As the March For Our Lives rally began at Downtown Doral Park Saturday morning, Carolina Angel, a mother of three, invited 17 students to the main stage. They placed 17 white roses inside a glass vase, each rose representing a student or educator shot to death at Marjory Stoneman Douglas High School on Feb. 14.
“Not one more,” Angel said during her opening speech. “We are marching here with a purpose. We cannot allow one more child to be shot at school. We cannot allow one more teacher to make a choice to jump in front of a firing assault rifle to save the lives of students.”
Angel, an activist and organizer of the Downtown Doral March For Our Lives, has been an active member of her children’s PTA groups for seven years.
“The Stoneman Douglas students like Emma Gonzalez and the other kids who have been spearheading this movement inspired me to join them and organize the Doral sibling march,” she said.
Protestors took to the streets of Doral, marching south on Northwest 87th Avenue toward the corner of 36th Street. They chanted, “NRA, go away” and “End gun violence, no more silence,” to demand that their lives and safety become a priority to the government and that gun violence and mass shootings in schools end.
With more than 800 March For Our Lives events held worldwide, the event in Downtown Doral had over 1,000 attendees, according to Angel. She said that 752 people had made reservations online and others arrived unannounced, producing a bigger turnout than expected.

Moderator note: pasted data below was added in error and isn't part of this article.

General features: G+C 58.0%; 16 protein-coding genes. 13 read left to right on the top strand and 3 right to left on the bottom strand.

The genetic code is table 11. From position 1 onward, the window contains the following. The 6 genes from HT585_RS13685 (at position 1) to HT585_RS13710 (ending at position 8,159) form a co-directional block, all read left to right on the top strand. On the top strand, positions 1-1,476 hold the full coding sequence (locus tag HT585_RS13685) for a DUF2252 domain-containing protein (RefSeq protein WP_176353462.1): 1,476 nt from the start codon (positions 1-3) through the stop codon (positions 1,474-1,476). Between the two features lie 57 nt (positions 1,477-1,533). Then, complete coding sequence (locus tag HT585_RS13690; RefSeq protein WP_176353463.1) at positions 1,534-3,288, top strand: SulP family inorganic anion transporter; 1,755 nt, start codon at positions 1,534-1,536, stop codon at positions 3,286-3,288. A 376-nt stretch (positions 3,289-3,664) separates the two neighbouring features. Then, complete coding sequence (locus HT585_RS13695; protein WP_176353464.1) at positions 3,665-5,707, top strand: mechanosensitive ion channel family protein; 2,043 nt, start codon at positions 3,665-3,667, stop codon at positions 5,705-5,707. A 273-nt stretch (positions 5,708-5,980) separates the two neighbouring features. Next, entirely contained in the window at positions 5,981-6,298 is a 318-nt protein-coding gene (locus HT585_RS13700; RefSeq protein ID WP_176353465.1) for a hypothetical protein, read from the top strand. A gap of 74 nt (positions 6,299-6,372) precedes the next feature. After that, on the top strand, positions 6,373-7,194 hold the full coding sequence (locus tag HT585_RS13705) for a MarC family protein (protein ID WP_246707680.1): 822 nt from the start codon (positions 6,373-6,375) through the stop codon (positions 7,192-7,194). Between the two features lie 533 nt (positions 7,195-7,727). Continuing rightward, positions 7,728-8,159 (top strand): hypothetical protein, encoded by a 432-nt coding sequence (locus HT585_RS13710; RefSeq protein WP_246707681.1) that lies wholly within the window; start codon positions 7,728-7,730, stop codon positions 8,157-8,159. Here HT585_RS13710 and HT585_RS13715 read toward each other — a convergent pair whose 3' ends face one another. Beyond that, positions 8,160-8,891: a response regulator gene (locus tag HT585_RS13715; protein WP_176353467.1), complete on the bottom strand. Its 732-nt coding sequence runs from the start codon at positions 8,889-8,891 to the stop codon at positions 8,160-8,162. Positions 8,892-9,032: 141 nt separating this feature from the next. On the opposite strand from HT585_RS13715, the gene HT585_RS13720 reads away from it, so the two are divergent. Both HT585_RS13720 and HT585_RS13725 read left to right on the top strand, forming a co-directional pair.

“It goes to show that there are still good people left in our world,” Angel said.
Among the attendees was Doral Mayor Juan Carlos Bermudez, who thanked Angel, her team and everyone who showed support for the Marjory Stoneman Douglas High School students. Bermudez commended everyone in attendance for exercising their rights as Americans by using their voices and demanding to be heard.
Other officials attending included Susie Castillo, the Miami-Dade County School Board representative of District 5; Nancy Lawther, the Miami-Dade County PTA vice president of education; and radio personality Enrique Santos.
Students made speeches that reflected how the shooting affected them. Alberto Castro, a senior in Ronald Regan High School and finalist in “La Voz Kids,” sang his rendition of “For Forever” from the Broadway musical “Dear, Evan Hanson.”
Mary Kay Gaffney, an activist who has been a part of over 10 marches around the United States, said she hopes this march will put pressure on the Florida legislature, Sen. Marco Rubio and gun lobbyists like the NRA.
“I want to see that these mass shootings be stopped and that people would care more about our children’s lives than money going into politician’s pockets,” Gaffney said.